By David Ginsburg
The Associated Press
NEW ORLEANS — Working separately, John and Jim Harbaugh each guided their team to the Super Bowl. They will be on opposite sidelines Sunday, John as head coach of the Baltimore Ravens and Jim with the San Francisco 49ers.
Imagine how effective they could be if working together.
At their joint news conference Friday, someone asked the brothers if they would consider teaming up if either should be forced out of his current post.
“No question about it,” John said. “We’ve had that conversation in the past. It just never really worked out timing-wise. I’d love to work for Jim. It would be the greatest thing in the world.”
Jim, coach of the San Francisco 49ers, said, “Definitely, I would work for him.”
Super Bowl tradition dictates that the coaches meet with the media separately two days before the Super Bowl. That custom was altered Friday because, after all, two brothers have never before coached against each other in the Super Bowl.
Calling it “an exciting moment,” John ticked off the names of family members in attendance, including his parents. They posed for pictures with grandfather Joe Cipiti on the stage afterward, too.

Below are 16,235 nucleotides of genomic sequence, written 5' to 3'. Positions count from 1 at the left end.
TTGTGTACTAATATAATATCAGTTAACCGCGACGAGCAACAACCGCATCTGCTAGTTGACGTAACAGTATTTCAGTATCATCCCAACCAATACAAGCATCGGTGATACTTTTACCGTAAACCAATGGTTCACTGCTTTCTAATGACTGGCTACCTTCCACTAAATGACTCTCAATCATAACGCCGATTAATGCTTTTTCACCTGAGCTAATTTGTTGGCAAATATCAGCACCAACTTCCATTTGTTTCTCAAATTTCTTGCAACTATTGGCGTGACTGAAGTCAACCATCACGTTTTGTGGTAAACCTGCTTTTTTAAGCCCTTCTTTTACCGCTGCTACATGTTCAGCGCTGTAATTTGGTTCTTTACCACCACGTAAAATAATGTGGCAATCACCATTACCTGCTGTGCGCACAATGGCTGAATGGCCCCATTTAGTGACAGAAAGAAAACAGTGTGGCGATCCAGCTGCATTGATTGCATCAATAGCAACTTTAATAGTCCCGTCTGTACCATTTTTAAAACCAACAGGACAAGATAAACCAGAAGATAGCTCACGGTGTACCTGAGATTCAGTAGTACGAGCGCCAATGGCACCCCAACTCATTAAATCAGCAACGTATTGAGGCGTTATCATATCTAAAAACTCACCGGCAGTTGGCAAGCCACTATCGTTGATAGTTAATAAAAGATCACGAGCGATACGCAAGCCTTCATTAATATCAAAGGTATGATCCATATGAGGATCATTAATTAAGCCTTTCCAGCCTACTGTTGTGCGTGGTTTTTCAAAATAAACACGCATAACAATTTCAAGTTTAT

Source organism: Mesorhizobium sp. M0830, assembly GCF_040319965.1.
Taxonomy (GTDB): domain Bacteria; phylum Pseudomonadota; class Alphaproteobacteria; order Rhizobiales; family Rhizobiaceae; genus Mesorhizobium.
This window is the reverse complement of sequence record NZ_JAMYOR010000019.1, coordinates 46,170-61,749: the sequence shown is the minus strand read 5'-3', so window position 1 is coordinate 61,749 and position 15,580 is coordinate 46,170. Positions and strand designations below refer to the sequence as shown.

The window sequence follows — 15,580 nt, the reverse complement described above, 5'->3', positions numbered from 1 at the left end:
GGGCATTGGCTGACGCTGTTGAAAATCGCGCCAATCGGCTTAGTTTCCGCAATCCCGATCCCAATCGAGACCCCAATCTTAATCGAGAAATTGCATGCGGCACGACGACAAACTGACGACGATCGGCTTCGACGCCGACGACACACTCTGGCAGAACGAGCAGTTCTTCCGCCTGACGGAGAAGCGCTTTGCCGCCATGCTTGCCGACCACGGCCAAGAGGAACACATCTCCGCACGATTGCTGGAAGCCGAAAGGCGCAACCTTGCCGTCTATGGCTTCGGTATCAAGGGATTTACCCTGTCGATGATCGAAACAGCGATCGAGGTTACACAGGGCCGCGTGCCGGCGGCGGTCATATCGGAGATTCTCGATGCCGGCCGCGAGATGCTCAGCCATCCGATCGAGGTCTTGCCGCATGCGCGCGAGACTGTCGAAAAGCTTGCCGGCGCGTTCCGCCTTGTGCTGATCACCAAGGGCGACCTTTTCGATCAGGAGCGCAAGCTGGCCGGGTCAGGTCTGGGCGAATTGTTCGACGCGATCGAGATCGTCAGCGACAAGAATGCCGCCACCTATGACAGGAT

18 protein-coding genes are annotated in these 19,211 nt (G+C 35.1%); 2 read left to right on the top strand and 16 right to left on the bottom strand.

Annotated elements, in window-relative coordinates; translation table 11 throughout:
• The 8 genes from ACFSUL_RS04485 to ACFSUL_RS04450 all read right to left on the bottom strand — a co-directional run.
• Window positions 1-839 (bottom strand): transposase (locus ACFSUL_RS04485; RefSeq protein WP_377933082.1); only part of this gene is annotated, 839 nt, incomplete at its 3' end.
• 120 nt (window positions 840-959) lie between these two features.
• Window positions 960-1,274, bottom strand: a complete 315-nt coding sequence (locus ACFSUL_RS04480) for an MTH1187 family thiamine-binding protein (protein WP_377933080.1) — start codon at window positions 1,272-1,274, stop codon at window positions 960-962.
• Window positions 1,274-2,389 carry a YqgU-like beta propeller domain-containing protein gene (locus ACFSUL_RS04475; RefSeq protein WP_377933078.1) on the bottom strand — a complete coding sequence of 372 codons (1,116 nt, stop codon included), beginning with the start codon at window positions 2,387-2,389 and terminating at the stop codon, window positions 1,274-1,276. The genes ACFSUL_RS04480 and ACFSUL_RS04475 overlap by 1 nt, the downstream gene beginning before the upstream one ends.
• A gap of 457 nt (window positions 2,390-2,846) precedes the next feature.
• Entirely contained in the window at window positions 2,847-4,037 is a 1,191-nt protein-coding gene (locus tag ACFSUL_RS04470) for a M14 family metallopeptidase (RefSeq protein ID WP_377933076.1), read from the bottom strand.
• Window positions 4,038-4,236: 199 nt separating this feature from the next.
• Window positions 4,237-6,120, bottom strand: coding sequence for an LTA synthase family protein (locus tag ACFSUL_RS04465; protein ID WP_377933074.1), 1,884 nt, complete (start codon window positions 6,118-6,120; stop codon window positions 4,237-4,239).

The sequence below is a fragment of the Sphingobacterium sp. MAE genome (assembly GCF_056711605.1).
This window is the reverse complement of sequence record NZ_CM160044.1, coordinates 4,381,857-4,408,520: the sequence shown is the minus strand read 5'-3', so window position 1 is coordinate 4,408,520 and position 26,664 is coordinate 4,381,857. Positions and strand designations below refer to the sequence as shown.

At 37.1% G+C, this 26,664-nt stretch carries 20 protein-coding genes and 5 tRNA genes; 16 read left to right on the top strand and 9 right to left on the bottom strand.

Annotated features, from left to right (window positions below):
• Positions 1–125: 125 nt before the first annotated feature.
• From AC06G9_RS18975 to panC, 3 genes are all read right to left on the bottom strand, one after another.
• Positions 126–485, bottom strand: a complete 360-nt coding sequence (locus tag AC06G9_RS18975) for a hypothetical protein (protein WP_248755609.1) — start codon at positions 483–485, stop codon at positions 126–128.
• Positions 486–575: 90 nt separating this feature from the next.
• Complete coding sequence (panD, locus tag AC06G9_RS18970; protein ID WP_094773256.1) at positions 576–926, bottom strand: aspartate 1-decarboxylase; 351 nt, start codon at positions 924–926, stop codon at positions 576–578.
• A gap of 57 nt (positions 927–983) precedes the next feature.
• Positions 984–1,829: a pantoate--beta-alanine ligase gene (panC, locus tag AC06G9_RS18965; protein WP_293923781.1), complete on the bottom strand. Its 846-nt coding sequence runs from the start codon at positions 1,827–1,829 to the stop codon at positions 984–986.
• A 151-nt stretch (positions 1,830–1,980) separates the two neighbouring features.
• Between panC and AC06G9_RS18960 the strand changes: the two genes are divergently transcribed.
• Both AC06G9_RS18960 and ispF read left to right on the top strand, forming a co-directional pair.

Jack Harbaugh, their father, was a successful college coach. His sons followed in his footsteps, but on different paths. There was one time, however, when the routes nearly merged.
“We almost made it happen at Stanford at one time,” John said. “It would be an honor to have him on the staff. He’s a great coach. You always try to get great coaches, and there are none better than Jim Harbaugh, and I mean that seriously. There’s no better coach in the National Football League than this guy right here.”
To which Jim added, “Well, Jack Harbaugh.”
The family coaching tree could run even deeper one day. Jim’s son, Jay, works for John as a coaching intern.
The brothers obviously had a lot of fun with the situation, joking with each other and sometimes acting like a comedy team.
Someone asked them to list their commonalities and philosophical differences.
“I would be hard-pressed to spell philosophical right now,” Jim said.
“I know he can’t spell commonalities,” John said, not missing a beat.
Although Jack Harbaugh has received much of the credit for molding the boys into coaches, the brothers revealed that mother, Jackie, also had a great deal of influence.
“There is no one in the family who has more competitive fire than my mother. She competes like a maniac,”John said. “She has just always believed in us, and I think that is the most important thing to me. She believed in me, John, and Joanie, and took us to games and played catch with us, shot baskets with us, and just believed in us.”
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